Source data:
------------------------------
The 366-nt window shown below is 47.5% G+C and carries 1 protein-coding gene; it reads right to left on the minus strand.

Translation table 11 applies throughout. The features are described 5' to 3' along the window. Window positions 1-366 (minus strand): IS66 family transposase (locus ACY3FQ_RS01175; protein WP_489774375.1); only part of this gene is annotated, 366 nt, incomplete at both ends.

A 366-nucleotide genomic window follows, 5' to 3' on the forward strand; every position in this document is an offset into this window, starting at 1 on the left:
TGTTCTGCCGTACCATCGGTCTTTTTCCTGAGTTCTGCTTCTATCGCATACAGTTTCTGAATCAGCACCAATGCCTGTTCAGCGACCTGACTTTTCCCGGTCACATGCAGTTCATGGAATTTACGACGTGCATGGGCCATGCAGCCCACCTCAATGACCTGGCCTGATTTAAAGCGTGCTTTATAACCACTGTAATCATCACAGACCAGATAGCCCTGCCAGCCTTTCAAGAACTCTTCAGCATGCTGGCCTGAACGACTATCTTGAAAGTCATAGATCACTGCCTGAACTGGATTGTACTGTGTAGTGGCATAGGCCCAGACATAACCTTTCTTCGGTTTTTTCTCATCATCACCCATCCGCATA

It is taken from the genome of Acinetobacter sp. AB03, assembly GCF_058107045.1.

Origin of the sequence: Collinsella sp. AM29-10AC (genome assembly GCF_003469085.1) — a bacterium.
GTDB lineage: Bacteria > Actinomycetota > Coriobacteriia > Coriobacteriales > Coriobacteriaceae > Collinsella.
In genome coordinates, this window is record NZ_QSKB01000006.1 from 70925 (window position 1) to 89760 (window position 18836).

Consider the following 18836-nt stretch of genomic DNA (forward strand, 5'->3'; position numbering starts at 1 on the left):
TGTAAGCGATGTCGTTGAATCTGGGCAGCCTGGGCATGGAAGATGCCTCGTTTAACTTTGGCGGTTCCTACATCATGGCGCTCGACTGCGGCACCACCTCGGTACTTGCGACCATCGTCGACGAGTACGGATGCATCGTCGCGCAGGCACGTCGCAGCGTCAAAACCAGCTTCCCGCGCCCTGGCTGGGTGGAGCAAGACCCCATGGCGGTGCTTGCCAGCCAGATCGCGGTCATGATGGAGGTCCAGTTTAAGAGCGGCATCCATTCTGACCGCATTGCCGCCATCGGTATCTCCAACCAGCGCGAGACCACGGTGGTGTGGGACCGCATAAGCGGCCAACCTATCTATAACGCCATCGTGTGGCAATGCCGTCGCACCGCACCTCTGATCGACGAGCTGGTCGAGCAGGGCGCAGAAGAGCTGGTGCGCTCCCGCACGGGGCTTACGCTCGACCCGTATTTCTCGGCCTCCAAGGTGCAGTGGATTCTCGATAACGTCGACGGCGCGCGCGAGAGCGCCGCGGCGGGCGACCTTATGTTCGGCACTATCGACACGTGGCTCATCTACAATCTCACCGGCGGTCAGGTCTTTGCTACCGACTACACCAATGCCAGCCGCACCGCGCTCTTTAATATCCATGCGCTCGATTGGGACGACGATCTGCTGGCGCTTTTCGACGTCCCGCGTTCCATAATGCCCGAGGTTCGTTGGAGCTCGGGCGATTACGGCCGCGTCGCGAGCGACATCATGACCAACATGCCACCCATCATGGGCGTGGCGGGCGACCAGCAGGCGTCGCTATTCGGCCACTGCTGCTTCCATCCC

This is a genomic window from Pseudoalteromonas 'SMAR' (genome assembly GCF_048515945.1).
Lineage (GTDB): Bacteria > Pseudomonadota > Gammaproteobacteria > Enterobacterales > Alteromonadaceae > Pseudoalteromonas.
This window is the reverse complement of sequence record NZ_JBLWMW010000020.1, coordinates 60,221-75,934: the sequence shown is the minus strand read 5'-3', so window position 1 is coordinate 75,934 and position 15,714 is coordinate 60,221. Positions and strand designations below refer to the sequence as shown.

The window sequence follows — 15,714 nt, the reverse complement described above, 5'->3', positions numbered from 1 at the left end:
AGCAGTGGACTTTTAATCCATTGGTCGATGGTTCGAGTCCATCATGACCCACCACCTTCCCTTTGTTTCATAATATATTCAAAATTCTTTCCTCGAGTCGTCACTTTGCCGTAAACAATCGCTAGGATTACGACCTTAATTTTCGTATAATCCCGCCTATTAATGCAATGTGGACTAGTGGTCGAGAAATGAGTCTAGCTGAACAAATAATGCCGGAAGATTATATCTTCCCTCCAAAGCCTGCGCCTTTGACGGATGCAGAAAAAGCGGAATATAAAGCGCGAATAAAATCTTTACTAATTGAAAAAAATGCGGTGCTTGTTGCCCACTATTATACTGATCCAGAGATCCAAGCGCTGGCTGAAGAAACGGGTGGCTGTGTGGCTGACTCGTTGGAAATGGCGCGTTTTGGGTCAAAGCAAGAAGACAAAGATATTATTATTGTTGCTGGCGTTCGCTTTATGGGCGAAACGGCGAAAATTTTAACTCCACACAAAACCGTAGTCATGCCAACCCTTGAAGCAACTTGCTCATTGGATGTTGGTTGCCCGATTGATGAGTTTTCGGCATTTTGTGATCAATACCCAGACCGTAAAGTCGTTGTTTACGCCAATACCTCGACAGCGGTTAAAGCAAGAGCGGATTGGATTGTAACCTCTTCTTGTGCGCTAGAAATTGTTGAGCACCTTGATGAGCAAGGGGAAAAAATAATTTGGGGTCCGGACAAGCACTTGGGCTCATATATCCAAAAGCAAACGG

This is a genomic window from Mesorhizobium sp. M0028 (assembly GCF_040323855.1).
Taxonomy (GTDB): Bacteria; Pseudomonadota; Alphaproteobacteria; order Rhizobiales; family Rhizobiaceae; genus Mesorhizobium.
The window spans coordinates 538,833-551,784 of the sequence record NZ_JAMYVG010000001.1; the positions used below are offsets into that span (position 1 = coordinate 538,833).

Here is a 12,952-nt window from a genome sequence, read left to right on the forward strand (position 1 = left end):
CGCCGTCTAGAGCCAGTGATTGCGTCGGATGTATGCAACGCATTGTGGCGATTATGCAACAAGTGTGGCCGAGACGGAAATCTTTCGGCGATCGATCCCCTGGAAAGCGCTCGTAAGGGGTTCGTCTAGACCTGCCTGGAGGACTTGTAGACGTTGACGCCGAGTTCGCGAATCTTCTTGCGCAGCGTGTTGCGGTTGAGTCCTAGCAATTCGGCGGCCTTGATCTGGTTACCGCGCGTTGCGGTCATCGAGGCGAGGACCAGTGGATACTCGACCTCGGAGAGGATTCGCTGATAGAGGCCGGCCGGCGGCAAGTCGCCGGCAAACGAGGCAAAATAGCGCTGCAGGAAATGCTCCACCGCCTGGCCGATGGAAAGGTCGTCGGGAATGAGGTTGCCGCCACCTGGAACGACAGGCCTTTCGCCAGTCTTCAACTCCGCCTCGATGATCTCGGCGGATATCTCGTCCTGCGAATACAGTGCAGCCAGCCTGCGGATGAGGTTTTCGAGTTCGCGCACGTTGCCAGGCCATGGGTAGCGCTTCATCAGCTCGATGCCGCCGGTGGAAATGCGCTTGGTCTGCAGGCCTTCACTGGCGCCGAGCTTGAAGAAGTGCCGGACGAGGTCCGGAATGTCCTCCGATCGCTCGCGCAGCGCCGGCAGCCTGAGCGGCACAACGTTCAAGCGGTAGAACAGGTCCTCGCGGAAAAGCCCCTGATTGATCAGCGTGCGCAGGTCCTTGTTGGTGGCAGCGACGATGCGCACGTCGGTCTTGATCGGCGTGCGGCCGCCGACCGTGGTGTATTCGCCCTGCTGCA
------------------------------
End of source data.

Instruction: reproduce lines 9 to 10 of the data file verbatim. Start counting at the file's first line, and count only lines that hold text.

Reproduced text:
Consider the following 18836-nt stretch of genomic DNA (forward strand, 5'->3'; position numbering starts at 1 on the left):
TGTAAGCGATGTCGTTGAATCTGGGCAGCCTGGGCATGGAAGATGCCTCGTTTAACTTTGGCGGTTCCTACATCATGGCGCTCGACTGCGGCACCACCTCGGTACTTGCGACCATCGTCGACGAGTACGGATGCATCGTCGCGCAGGCACGTCGCAGCGTCAAAACCAGCTTCCCGCGCCCTGGCTGGGTGGAGCAAGACCCCATGGCGGTGCTTGCCAGCCAGATCGCGGTCATGATGGAGGTCCAGTTTAAGAGCGGCATCCATTCTGACCGCATTGCCGCCATCGGTATCTCCAACCAGCGCGAGACCACGGTGGTGTGGGACCGCATAAGCGGCCAACCTATCTATAACGCCATCGTGTGGCAATGCCGTCGCACCGCACCTCTGATCGACGAGCTGGTCGAGCAGGGCGCAGAAGAGCTGGTGCGCTCCCGCACGGGGCTTACGCTCGACCCGTATTTCTCGGCCTCCAAGGTGCAGTGGATTCTCGATAACGTCGACGGCGCGCGCGAGAGCGCCGCGGCGGGCGACCTTATGTTCGGCACTATCGACACGTGGCTCATCTACAATCTCACCGGCGGTCAGGTCTTTGCTACCGACTACACCAATGCCAGCCGCACCGCGCTCTTTAATATCCATGCGCTCGATTGGGACGACGATCTGCTGGCGCTTTTCGACGTCCCGCGTTCCATAATGCCCGAGGTTCGTTGGAGCTCGGGCGATTACGGCCGCGTCGCGAGCGACATCATGACCAACATGCCACCCATCATGGGCGTGGCGGGCGACCAGCAGGCGTCGCTATTCGGCCACTGCTGCTTCCATCCC